Karst caves are often encountered during tunnelling in China. When the caves are filled with groundwater with a high static head, drilling and blasting may induce failure or collapse in the cave wall, resulting in a water inrush or debris flow into the tunnel. The mechanism of damage to the cave wall must be elucidated in order to mitigate the hazards. A conceptual model was set up based on the Yuanliangshan Tunnel, where a cave wall collapse and debris flow were induced by drill-and-blast operations. Particle Flow Code was utilized to simulate the collapse of the cave wall and the evolution of the damage.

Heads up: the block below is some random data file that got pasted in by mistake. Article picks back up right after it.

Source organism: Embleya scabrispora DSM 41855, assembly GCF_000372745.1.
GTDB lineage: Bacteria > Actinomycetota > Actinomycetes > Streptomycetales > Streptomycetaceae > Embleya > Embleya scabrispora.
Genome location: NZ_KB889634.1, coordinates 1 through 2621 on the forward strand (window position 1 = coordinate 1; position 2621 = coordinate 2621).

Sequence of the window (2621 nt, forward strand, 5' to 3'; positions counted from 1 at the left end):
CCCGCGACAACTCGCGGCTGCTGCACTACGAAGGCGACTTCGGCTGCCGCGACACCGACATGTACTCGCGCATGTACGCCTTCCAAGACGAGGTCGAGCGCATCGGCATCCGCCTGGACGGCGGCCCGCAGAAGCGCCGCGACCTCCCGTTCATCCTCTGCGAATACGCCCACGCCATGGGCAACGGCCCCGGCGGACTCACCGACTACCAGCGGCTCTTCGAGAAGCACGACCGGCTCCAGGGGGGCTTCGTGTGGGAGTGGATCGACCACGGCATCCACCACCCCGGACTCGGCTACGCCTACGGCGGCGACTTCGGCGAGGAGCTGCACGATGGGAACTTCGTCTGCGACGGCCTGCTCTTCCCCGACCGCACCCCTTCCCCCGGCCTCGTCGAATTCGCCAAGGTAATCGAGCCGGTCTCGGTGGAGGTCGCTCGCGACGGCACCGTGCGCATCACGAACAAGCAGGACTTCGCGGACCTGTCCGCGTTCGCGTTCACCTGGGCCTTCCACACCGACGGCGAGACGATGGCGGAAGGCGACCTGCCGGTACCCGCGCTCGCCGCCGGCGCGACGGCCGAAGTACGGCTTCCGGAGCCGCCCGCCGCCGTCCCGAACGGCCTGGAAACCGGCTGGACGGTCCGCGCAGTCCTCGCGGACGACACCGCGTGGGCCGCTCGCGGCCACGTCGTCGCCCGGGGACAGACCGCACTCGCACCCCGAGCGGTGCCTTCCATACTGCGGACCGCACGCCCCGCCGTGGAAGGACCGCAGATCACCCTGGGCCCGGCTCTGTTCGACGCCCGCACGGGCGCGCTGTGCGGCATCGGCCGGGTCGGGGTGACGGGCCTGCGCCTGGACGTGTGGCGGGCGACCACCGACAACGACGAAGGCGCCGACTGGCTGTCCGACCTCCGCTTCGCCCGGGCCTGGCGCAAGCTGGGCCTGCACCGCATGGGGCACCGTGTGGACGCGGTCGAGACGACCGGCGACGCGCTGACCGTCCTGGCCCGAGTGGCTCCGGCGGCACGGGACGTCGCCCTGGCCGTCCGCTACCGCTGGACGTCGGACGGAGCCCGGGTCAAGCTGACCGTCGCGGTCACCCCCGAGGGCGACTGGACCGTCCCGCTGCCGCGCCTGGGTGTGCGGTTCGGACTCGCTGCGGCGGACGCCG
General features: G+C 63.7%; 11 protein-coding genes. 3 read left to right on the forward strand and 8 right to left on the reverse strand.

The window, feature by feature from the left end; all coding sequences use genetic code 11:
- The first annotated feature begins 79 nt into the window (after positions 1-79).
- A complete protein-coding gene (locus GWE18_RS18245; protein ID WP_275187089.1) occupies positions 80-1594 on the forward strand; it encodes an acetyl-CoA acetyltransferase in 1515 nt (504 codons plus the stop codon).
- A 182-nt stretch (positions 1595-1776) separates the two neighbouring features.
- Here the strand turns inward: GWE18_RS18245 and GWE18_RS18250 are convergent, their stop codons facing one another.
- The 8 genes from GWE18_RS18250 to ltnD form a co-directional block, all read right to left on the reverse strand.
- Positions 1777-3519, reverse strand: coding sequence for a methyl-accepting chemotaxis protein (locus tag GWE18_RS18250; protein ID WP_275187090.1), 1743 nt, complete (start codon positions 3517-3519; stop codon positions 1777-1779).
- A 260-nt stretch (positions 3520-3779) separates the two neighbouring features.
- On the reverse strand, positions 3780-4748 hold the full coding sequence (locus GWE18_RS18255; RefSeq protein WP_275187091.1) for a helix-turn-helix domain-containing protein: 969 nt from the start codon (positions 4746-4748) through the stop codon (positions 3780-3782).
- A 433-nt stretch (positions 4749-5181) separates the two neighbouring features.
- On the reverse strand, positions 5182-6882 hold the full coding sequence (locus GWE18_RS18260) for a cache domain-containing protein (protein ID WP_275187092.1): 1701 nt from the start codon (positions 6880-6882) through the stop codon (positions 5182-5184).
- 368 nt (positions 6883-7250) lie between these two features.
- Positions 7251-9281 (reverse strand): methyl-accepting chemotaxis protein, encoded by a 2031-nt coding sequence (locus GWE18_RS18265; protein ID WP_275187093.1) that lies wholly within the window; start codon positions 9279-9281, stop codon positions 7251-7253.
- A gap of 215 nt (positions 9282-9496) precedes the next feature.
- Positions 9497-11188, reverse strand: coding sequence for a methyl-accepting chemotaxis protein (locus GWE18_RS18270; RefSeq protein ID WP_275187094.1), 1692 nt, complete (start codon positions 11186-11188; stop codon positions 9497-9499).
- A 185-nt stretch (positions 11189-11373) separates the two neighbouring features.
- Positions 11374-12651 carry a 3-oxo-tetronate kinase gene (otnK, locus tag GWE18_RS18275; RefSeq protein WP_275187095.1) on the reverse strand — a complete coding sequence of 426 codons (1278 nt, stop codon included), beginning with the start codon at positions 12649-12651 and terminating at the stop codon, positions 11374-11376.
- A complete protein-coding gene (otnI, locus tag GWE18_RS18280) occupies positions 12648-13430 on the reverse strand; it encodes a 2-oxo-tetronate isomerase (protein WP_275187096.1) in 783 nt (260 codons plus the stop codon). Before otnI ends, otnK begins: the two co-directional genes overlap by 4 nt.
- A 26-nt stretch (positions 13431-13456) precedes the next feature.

Approximately one-quarter of the total land area of China is underlain by carbonate rocks. The carbonate rocks occur mainly in Guizhou, Yunnan, Guangxi, Guangdong, Sichuan, Hunan, and Hubei provinces, and in Chongqing municipality. The total area of the carbonate rocks, including sections covered by later formations, accounts for over 70% of the land area of China. The carbonate layers are generally 200 m to 300 m in thickness; the thickest layer is 1900 m (Lu, 1986). Water inrushes, mudbursts, tunnel collapses, loss of surface water and groundwater, and surface subsidence are typical geohazards resulting from tunnel construction in the deep karst zones and often result in the evolution of geohazard chains (Han, Wu, and Wang, 2007). Karst caves are often encountered during tunnelling. Occasionally the caves are filled with mud and groundwater with a high static head. As the surrounding rock is excavated, the cave wall becomes thinner and may collapse, inducing water inrushes and mudbursts, which can further decrease the stability of the surrounding rocks and result in tunnel collapses. The dewatering cone of tunnel drainage and excessive water inrushes can deplete the surface and upper groundwater systems, and this may be followed by extensive subsidence of the surface.